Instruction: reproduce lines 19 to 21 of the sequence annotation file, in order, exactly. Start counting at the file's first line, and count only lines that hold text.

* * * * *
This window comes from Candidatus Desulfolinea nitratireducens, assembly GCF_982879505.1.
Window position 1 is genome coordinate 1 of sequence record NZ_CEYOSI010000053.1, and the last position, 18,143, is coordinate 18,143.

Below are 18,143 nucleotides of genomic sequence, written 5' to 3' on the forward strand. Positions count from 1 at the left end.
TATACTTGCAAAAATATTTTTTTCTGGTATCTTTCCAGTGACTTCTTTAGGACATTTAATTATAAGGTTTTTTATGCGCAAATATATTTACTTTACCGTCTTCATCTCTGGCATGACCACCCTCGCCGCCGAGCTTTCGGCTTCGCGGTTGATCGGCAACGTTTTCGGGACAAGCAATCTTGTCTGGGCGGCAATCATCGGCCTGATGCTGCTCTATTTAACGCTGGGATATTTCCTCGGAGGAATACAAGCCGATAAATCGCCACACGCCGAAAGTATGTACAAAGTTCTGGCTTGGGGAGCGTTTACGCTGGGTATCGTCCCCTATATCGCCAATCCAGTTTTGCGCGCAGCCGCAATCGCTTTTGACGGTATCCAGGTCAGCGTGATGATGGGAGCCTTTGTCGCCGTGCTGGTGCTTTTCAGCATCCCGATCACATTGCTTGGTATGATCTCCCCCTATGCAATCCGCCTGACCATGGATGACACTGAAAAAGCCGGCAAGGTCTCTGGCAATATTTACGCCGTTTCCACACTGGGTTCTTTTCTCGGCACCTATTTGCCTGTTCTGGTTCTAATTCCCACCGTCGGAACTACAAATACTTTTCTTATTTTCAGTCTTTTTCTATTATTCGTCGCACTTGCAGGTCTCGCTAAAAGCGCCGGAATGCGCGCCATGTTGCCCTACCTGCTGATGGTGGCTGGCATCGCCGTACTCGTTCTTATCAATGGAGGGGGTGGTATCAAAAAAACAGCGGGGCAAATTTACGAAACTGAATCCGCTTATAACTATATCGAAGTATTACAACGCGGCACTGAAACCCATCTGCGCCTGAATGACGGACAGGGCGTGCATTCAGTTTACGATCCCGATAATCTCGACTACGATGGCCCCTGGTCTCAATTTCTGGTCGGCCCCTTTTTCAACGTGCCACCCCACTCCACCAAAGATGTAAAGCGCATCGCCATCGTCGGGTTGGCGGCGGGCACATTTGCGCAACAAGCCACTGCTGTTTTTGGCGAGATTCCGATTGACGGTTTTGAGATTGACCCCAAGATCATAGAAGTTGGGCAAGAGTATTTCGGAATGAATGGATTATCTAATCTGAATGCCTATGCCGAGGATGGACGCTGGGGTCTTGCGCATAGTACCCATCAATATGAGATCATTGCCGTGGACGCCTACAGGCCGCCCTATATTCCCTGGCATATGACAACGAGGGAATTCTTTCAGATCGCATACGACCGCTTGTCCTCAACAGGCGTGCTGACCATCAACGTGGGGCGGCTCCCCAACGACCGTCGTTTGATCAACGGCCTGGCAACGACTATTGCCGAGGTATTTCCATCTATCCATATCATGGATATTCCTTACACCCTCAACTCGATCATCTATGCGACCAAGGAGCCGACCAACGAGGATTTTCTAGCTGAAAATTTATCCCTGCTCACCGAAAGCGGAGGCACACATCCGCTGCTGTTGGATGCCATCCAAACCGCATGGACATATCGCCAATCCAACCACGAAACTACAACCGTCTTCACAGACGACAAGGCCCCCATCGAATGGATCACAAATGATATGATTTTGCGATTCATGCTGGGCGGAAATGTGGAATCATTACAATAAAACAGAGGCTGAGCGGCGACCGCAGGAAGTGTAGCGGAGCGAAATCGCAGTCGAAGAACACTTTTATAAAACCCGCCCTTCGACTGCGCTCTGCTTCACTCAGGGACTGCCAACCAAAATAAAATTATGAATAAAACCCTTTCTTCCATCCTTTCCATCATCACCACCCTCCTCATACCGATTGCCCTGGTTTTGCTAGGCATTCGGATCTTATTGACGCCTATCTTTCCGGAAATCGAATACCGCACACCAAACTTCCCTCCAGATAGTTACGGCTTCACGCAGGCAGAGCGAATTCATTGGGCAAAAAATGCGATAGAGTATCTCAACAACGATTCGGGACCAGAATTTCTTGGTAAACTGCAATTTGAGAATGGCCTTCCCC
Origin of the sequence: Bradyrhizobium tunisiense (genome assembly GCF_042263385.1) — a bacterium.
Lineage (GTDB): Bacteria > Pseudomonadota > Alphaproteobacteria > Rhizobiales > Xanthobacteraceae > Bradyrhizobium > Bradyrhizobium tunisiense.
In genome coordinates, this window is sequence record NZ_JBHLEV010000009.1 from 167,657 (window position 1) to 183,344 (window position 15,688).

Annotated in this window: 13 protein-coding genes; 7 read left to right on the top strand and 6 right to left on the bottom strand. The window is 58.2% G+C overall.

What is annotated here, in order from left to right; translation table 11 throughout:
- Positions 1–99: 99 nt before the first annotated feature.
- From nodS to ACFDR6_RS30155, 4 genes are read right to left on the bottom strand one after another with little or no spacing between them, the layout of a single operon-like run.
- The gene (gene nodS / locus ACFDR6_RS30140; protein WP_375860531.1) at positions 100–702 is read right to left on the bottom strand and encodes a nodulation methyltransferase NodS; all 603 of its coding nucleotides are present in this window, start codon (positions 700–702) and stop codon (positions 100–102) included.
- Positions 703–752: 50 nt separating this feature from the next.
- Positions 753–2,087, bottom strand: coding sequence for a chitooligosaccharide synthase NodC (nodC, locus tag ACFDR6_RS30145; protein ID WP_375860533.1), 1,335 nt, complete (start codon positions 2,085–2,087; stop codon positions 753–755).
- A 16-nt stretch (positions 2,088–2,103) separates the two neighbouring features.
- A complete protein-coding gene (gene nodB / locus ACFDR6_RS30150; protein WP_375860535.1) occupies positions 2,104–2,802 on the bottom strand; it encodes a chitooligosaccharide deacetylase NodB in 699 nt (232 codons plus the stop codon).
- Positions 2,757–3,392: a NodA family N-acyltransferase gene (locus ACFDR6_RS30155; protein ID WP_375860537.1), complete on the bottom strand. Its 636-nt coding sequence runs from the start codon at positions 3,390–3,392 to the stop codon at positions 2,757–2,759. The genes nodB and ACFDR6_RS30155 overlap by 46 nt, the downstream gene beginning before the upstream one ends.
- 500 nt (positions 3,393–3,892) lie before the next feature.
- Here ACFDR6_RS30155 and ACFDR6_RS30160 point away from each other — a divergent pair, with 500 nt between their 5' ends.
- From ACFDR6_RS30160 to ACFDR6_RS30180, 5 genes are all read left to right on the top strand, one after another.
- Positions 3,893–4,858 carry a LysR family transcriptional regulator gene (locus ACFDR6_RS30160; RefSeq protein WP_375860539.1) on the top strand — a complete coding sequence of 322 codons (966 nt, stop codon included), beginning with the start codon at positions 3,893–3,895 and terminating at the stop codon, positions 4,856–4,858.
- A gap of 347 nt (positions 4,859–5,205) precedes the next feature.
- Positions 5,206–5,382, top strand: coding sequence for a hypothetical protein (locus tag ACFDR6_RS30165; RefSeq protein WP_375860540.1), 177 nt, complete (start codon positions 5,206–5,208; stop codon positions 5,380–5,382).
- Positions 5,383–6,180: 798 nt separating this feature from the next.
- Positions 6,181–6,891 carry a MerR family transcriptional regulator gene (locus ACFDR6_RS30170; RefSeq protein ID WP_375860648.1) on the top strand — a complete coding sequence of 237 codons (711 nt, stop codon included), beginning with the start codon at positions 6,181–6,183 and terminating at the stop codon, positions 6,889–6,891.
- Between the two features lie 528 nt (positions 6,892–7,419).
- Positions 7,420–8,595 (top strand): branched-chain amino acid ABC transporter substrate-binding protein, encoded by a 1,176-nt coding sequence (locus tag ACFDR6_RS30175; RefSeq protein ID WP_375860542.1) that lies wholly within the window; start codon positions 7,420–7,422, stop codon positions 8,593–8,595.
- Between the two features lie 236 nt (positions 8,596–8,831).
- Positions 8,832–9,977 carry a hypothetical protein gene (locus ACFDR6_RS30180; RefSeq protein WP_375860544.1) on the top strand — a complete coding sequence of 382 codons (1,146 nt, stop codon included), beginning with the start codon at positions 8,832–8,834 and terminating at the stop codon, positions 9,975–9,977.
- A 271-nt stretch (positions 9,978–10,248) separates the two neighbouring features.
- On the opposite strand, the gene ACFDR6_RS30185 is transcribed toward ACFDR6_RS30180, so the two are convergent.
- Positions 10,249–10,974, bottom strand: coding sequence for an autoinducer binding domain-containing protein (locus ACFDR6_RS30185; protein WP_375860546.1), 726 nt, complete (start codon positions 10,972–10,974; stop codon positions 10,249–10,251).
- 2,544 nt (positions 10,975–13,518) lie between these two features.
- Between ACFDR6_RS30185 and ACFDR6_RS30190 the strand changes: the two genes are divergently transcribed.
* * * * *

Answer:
- Here ACFDR6_RS30155 and ACFDR6_RS30160 point away from each other — a divergent pair, with 500 nt between their 5' ends.
- From ACFDR6_RS30160 to ACFDR6_RS30180, 5 genes are all read left to right on the top strand, one after another.
- Positions 3,893–4,858 carry a LysR family transcriptional regulator gene (locus ACFDR6_RS30160; RefSeq protein WP_375860539.1) on the top strand — a complete coding sequence of 322 codons (966 nt, stop codon included), beginning with the start codon at positions 3,893–3,895 and terminating at the stop codon, positions 4,856–4,858.